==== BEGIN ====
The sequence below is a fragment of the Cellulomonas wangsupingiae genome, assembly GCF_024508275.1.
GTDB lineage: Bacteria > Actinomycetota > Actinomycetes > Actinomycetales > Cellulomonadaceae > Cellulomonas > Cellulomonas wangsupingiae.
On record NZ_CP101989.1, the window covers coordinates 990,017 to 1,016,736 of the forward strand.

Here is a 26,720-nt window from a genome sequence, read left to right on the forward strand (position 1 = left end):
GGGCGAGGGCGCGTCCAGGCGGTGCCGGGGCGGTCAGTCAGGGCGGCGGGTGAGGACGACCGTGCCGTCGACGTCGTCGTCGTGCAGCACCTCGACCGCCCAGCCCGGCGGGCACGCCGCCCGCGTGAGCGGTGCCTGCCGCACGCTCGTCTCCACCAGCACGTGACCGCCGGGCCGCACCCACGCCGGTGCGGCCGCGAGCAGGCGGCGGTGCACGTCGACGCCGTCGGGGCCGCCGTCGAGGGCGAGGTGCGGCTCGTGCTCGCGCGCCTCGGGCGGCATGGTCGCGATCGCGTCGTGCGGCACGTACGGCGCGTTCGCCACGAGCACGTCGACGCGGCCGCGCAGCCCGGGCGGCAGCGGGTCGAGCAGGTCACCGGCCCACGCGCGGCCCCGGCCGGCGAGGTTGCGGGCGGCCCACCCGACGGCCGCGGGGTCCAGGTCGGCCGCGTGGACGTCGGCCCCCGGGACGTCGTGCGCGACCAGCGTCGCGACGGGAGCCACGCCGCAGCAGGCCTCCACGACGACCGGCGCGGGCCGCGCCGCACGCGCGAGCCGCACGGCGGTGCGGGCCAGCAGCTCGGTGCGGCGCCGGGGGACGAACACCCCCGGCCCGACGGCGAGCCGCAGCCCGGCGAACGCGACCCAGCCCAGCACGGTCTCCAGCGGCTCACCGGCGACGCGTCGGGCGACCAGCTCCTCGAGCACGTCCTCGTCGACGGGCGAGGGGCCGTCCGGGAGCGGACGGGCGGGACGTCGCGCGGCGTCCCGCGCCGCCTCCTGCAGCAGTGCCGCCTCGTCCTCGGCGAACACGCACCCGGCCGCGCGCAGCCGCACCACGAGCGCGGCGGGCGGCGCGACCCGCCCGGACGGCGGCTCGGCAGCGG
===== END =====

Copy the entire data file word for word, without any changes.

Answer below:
The sequence below is a fragment of the Cellulomonas wangsupingiae genome, assembly GCF_024508275.1.
GTDB lineage: Bacteria > Actinomycetota > Actinomycetes > Actinomycetales > Cellulomonadaceae > Cellulomonas > Cellulomonas wangsupingiae.
On record NZ_CP101989.1, the window covers coordinates 990,017 to 1,016,736 of the forward strand.

Here is a 26,720-nt window from a genome sequence, read left to right on the forward strand (position 1 = left end):
GGGCGAGGGCGCGTCCAGGCGGTGCCGGGGCGGTCAGTCAGGGCGGCGGGTGAGGACGACCGTGCCGTCGACGTCGTCGTCGTGCAGCACCTCGACCGCCCAGCCCGGCGGGCACGCCGCCCGCGTGAGCGGTGCCTGCCGCACGCTCGTCTCCACCAGCACGTGACCGCCGGGCCGCACCCACGCCGGTGCGGCCGCGAGCAGGCGGCGGTGCACGTCGACGCCGTCGGGGCCGCCGTCGAGGGCGAGGTGCGGCTCGTGCTCGCGCGCCTCGGGCGGCATGGTCGCGATCGCGTCGTGCGGCACGTACGGCGCGTTCGCCACGAGCACGTCGACGCGGCCGCGCAGCCCGGGCGGCAGCGGGTCGAGCAGGTCACCGGCCCACGCGCGGCCCCGGCCGGCGAGGTTGCGGGCGGCCCACCCGACGGCCGCGGGGTCCAGGTCGGCCGCGTGGACGTCGGCCCCCGGGACGTCGTGCGCGACCAGCGTCGCGACGGGAGCCACGCCGCAGCAGGCCTCCACGACGACCGGCGCGGGCCGCGCCGCACGCGCGAGCCGCACGGCGGTGCGGGCCAGCAGCTCGGTGCGGCGCCGGGGGACGAACACCCCCGGCCCGACGGCGAGCCGCAGCCCGGCGAACGCGACCCAGCCCAGCACGGTCTCCAGCGGCTCACCGGCGACGCGTCGGGCGACCAGCTCCTCGAGCACGTCCTCGTCGACGGGCGAGGGGCCGTCCGGGAGCGGACGGGCGGGACGTCGCGCGGCGTCCCGCGCCGCCTCCTGCAGCAGTGCCGCCTCGTCCTCGGCGAACACGCACCCGGCCGCGCGCAGCCGCACCACGAGCGCGGCGGGCGGCGCGACCCGCCCGGACGGCGGCTCGGCAGCGG